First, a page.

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Stop the madness! My war against stupid emails

Here's how my day always starts. I wake up, roll out of bed, check my email and immediately begin hitting "delete."

Delete, delete, delete. Every day, all day. Apparently some in the PR industry must get paid by the number of emails they send, because that's the only explanation for the couple hundred irrelevant and ridiculous messages I receive every day that have nothing to do with my job at CNBC.

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Dragan Radojevic | Getty Images

Here is a sample from this morning:

"NetApp will be featuring leading industry solutions for your data storage and management requirements."

"YMCA of Metropolitan Los Angeles to host Healthy Kids Day."

"News: Argentina announces Business and Investment Forum in September."

"Social Reality Appoints Rahul Thumati as Chief Financial Officer."

"In his new book, Augmented: Life in the Smart Lane, bestselling author Brett King gives insight into what the future will look like in the next 20 years and beyond."

"Dr. Theresa Ashby launched Dynam Consulting, an executive advisory firm focused on creating powerful, competent and confident thinkers throughout organizations and developing groundbreaking strategic plans and processes that move organizations forward."

And this one:

I decided to fight back. I was getting carpal tunnel hitting "delete" all day. So for the last two weeks I have taken the extra time to go through these emails and find the "unsubscribe" button. In addition, I have been replying with my own email:

Hey there,

I get several pitches a day that have almost nothing to do with CNBC or my areas of coverage. I'm starting to send out this email to let you know when to pitch me a story, and when not to.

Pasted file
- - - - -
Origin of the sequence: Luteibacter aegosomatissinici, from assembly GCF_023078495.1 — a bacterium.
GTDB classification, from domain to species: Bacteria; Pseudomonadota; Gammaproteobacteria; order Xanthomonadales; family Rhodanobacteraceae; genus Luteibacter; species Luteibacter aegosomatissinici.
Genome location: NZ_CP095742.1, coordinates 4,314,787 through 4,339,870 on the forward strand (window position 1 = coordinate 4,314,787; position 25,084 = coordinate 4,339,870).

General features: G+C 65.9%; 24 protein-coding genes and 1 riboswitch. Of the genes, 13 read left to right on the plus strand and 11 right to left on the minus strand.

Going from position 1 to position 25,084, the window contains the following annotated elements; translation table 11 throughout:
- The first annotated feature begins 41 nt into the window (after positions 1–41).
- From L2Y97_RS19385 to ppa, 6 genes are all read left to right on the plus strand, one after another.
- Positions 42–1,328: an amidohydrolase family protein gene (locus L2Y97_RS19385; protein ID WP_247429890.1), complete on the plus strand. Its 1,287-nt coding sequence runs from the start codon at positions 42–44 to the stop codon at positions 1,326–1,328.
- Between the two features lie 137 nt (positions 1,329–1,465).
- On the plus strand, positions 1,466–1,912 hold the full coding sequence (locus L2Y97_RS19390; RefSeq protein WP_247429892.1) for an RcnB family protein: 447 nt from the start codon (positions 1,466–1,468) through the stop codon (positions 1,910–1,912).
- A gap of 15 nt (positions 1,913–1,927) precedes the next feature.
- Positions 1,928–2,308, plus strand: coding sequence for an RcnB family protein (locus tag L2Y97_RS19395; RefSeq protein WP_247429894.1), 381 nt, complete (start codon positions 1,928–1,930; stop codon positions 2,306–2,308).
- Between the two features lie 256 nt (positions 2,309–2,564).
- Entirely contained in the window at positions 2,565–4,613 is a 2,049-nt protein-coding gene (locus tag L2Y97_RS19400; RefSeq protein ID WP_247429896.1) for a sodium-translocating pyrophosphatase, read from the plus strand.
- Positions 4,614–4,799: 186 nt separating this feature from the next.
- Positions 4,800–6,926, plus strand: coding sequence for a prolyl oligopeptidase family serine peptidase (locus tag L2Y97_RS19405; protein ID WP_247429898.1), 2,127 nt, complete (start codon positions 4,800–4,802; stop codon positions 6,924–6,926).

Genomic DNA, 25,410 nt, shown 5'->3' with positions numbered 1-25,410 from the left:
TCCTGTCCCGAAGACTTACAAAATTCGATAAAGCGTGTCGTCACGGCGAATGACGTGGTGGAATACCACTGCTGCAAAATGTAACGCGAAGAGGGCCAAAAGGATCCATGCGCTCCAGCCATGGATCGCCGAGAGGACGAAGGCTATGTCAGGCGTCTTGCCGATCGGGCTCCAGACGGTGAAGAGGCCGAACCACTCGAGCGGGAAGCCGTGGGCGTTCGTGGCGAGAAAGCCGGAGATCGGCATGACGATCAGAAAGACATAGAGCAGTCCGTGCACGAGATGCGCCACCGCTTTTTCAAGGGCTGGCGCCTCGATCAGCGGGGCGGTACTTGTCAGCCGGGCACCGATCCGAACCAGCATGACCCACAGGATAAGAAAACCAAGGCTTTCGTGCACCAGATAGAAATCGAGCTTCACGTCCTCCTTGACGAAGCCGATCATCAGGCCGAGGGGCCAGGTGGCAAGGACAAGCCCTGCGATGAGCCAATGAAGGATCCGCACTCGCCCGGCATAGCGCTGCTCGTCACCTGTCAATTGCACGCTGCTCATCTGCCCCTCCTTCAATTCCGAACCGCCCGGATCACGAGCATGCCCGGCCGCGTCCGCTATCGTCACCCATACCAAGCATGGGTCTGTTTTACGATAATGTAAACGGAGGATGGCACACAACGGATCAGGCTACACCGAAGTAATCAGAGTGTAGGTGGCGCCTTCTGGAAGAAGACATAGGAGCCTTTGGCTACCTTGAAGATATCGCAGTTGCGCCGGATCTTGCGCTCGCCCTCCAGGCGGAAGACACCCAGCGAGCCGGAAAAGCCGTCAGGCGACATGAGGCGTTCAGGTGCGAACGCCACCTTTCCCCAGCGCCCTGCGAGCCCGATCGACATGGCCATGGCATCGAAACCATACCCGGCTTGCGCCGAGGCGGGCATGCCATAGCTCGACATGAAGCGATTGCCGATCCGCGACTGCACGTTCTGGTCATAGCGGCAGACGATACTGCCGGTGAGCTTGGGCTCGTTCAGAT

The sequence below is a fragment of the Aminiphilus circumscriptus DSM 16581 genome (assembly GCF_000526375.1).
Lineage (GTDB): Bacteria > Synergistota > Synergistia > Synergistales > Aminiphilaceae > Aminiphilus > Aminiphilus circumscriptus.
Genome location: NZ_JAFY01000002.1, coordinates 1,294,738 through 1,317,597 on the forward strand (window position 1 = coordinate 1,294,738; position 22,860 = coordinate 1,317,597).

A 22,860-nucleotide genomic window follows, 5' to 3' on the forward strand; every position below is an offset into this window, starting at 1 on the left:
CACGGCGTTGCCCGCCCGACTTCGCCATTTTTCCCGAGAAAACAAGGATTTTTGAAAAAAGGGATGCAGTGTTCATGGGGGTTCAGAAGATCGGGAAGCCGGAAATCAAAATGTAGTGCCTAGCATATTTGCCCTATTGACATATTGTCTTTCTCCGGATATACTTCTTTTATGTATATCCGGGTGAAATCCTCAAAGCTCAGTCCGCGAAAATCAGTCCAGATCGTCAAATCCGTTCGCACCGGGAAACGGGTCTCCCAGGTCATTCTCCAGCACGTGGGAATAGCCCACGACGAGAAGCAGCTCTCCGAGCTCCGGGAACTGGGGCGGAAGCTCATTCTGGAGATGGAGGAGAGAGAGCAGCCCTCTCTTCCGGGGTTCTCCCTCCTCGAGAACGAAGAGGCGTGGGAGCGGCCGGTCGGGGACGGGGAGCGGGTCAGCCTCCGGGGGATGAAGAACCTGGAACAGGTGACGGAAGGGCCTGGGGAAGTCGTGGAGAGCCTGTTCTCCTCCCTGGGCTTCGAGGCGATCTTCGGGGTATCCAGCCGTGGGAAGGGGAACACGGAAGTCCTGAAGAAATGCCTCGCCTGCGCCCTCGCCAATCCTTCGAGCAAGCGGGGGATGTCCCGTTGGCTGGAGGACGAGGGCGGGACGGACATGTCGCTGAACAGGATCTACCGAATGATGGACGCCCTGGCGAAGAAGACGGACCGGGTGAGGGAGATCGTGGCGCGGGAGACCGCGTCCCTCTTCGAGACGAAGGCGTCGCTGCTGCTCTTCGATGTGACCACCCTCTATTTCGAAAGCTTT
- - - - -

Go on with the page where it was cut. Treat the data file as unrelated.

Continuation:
At CNBC I cover defense, aerospace, agriculture, legal marijuana, Las Vegas and the California economy. I do not cover real estate. I do not cover media. I do not cover technology.

For CNBC.com, I also do a franchise called Strange Success, which focuses on weird companies where the path to success has also been weird, and annual revenues have grown to at least $1 million. And by weird, I don't mean a pizza business. I mean a business focusing on curing hangovers, life-size sex dolls, getting rid of bathroom odor, where the creator of the business has had an odd path to success.

I do not interview experts or authors. I interview CEOs, and for on-air, the CEO usually has to run a publicly traded company with annual revenues in excess of $500 million. I do not interview moms who are disrupting the playdate business, or 10-year-old whiz kids who've created a crazy new app.

Please keep this in mind, so that we both save ourselves time and energy.

Thank you.
Jane Wells
CNBC

Sending this email, doing all that unsubscribing, took time. Instead of taking one second to hit "delete," I was spending 10 seconds on every email. However, I did it. I wanted people to know that it was unprofessional to spam the entire media world with their announcements. The best PR people I know are the ones who take a few minutes to do a little research on the reporters they're pitching. Those folks create compelling, relevant pitches, increasing their odds of success.

More than anything, however, I wanted to see a decline in frivolous inbox traffic.

I didn't.

The email situation, if anything, has gotten worse. I fear that by "unsubscribing," I have secretly alerted the very people I wanted to avoid to my actual existence. They see rejection as interest.

You win.

The only solution is to start charging for email, or at least some email. How about a system where you could have a list of contacts (friends, family, colleagues, vendors, clients) who could email you for free, a list you could expand as necessary? Anyone outside that list would have to pay to send you email. Overnight, the cavalcade of crap would stop.

Am I right? Let me know what you think (but not via email). Oh wait, here's another one I just received: "Starting to think about your holiday gift guides, Jane?" No, I'm not.

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